"Even if there is consensus that GILTI can be 'pushed down,' which is the right answer, there's no playbook on how to allocate GILTI across the foreign jurisdictions that a group operates in," Tootle said. "There's a huge need for top-down guidance clearing up the current uncertainty, either from the OECD or another group like the EU."
Adam J. Tejeda, a partner with K&L Gates LLP, told Law360 that Pillar Two implementation may affect tax planning for companies not imminently subject to the new global minimum tax.
"While Pillar One and Pillar Two aren't directly impacting every type of company out there, I think that it does have a trickle-down effect that is impacting structuring and planning," Tejeda said.
Finalizing Pillar One Details
The details of Pillar One — the OECD's plan to allocate more taxing rights to countries shortchanged under traditional rules that require a physical presence to trigger taxation — are due to be finalized by the middle of 2023, along with a multilateral convention prepared for signatures.
The approach is bogged down on a couple of key points, including the calculation of what is known as Amount A, the above-normal profits that would be reallocated. Many developing countries, which stand to gain from the reallocation, want withholding tax to be included, while affected corporations — most of which have U.S. headquarters — say that would cause them to be taxed twice on some of their income. Moreover, the multilateral convention needed to implement the approach would need to be ratified by the U.S. Senate, which, as one practitioner recently noted, "has trouble adopting [even] treaties that everybody likes." 
The timeline for wide adoption of Pillar One has already slipped as countries have grappled with these questions as well as the more fundamental issue of how to determine the jurisdiction ceding taxing rights.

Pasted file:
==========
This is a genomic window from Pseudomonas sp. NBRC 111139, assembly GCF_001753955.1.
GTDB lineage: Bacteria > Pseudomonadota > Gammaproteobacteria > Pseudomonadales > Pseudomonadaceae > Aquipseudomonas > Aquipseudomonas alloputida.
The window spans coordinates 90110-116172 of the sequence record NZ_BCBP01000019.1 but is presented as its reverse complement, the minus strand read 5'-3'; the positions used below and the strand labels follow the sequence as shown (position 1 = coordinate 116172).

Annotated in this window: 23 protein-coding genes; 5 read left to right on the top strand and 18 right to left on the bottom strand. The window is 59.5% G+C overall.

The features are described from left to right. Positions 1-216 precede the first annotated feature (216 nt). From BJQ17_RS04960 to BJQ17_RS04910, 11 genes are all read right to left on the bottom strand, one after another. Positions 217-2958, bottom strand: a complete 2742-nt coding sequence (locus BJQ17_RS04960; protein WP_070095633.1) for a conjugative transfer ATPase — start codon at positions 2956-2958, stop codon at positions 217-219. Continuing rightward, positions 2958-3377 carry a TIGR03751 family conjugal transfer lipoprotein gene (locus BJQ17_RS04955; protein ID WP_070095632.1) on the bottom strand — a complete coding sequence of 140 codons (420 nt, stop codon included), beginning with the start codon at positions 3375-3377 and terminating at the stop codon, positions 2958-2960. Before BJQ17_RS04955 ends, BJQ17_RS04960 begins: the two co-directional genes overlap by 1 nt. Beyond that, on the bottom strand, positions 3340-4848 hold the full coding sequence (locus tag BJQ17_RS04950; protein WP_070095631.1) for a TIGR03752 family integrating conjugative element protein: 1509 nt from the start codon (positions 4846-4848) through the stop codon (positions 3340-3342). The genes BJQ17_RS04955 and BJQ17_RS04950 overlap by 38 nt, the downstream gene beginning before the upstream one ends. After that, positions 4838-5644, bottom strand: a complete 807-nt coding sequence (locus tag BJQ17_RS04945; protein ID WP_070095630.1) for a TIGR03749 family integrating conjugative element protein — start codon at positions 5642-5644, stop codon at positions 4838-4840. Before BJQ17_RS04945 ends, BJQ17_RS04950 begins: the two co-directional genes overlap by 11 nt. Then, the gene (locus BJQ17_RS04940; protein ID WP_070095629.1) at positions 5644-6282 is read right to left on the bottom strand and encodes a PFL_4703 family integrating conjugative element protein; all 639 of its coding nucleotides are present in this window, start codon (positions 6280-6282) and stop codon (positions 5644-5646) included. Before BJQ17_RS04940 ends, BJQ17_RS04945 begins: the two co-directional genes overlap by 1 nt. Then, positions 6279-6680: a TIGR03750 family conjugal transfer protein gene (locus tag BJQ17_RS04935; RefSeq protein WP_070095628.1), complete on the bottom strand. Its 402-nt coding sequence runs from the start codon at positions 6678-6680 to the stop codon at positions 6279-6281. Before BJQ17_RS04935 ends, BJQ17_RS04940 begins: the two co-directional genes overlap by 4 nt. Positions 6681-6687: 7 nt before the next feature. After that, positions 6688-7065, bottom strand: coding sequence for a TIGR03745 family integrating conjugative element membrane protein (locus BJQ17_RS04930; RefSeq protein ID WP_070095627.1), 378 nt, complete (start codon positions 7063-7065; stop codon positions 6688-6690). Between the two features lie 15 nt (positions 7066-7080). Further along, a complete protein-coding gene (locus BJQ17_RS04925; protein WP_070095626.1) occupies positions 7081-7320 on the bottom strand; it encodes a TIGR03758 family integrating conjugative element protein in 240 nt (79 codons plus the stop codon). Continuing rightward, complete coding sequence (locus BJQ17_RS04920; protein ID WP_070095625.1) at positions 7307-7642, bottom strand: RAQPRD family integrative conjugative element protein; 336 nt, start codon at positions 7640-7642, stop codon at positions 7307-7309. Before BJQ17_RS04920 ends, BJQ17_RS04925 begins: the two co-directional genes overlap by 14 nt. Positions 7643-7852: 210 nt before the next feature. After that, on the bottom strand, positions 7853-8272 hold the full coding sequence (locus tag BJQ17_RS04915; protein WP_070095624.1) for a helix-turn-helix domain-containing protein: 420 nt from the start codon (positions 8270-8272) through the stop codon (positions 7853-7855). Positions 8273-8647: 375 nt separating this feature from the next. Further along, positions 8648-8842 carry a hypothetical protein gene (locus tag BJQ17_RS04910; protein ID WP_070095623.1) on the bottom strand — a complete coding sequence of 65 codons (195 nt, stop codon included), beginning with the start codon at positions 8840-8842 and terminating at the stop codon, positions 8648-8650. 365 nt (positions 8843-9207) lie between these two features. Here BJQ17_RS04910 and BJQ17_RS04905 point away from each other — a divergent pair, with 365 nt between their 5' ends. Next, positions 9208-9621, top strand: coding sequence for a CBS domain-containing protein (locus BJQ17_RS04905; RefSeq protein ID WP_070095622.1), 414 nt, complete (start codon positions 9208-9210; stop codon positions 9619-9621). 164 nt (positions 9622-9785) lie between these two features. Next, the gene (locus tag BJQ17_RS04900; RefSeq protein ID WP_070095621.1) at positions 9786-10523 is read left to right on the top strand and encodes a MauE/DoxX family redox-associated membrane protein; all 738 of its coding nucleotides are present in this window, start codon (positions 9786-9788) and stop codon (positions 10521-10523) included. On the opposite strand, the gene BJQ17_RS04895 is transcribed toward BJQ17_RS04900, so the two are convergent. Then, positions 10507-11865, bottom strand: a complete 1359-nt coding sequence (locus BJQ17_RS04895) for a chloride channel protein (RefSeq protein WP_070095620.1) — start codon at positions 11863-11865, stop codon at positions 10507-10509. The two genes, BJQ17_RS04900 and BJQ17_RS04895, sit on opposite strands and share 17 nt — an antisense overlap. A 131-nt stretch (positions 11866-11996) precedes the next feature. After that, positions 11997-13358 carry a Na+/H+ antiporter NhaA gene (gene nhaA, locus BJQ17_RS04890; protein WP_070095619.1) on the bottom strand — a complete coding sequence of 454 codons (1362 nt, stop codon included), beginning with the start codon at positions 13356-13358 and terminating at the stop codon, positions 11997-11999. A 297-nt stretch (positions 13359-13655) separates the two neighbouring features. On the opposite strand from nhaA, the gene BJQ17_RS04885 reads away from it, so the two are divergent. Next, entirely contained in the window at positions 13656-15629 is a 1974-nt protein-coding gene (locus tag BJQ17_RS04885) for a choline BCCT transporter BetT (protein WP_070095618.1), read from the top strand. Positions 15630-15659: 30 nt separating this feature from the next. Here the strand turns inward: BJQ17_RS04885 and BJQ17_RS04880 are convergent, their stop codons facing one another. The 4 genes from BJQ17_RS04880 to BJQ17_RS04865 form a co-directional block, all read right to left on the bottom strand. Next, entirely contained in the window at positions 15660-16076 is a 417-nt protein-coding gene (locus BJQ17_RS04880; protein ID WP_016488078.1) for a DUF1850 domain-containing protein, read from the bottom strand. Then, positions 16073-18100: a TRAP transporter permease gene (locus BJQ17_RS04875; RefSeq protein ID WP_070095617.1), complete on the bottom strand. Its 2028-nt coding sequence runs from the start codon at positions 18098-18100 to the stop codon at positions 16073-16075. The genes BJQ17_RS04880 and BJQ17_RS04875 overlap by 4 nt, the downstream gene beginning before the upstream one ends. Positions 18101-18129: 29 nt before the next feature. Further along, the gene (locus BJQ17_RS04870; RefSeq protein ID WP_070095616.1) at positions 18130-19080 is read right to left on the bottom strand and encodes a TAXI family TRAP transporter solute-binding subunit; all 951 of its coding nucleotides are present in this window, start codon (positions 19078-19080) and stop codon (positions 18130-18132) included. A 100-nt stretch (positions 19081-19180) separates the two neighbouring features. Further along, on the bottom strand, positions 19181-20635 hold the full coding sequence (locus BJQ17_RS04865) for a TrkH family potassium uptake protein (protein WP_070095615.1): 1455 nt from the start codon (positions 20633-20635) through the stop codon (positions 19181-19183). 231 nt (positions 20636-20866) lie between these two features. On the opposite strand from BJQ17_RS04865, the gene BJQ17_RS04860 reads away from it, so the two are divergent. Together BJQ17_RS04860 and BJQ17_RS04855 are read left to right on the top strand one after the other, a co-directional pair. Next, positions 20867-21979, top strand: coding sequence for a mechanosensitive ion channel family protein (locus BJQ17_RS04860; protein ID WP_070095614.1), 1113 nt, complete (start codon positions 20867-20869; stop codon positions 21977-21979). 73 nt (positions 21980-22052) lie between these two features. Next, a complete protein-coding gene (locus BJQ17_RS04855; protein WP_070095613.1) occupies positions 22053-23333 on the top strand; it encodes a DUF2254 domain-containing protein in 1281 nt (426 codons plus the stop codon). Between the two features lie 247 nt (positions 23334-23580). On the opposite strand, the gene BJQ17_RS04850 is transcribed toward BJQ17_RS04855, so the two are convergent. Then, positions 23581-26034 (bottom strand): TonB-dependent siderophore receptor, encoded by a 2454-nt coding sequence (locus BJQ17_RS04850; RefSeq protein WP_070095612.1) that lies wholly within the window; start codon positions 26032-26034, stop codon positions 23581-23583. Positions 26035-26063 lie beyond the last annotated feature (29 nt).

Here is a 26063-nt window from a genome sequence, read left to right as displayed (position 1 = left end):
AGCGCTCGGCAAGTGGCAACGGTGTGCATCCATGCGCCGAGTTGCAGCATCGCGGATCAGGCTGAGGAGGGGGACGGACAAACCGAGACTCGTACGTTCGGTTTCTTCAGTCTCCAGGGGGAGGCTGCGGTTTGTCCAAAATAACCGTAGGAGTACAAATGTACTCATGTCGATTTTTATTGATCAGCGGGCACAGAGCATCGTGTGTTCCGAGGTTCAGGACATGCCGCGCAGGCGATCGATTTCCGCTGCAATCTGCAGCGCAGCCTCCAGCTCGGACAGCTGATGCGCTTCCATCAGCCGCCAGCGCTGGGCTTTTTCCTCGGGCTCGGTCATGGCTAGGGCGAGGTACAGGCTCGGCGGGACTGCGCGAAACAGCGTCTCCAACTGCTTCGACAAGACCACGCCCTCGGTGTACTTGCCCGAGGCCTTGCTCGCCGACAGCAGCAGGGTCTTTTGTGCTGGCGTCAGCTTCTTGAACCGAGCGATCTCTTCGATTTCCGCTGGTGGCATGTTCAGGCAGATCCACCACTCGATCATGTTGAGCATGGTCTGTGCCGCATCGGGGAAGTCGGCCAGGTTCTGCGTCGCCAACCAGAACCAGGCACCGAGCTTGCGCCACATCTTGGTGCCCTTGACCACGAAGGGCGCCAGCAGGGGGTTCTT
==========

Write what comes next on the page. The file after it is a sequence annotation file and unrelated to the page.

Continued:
The first details from the OECD on the so-called Amount B, the portion of routine profit to be reallocated, were just released in December and show the organization is still trying to determine which transactions within a corporate group fall within its scope.
UN Expanding Its Role
The issues around profit reallocation and nexus have also been considered by the tax committee at the United Nations, which has taken formal steps to increase its role in developing international tax policy.
In November, a United Nations committee adopted a resolution calling for the body to have more responsibility over international tax negotiations, but several OECD country representatives said it could undermine progress on a global tax deal. Governments will begin discussing an international tax cooperation framework at the U.N. after the consensus adoption of the resolution, which was supported by the 54 nations in the African Group.
The U.N.'s steps could be important to monitor, according to Peter Barnes, former senior tax counsel at General Electric Co., who is now of counsel at Caplin & Drysdale Chtd. Barnes said the U.N. may be able to gain resources and "have a louder voice in international tax matters."
However, Barnes said, there's a risk that the U.N's increased role could hamper the OECD's efforts "to speak comprehensively for all countries."
English, of ArentFox, said the U.N. may not be best suited to handle the kind of tax policy development the OECD is accustomed to.
"The U.N. I think is a valuable forum, but in terms of negotiating something of this sensitivity and sophistication, I don't really think it's an effective vehicle," English said. "Although the OECD is a developed nations club, it's still probably the place where they have the set of muscles and the credibility to do this."
Mary Burke Baker, government affairs counselor with K&L Gates, said it's unclear what the broader ramifications of the U.N.'s actions will be, but there could be an opportunity for the body to exert greater influence on the debate over international taxation as leadership shifts at the OECD.
"I think the OECD has built up such credibility and such momentum in recent years, it's going to be very difficult for the U.N. to take over that role," Baker said. "Perhaps there is an opening where they could have an increasing influence on things, particularly with the developing countries."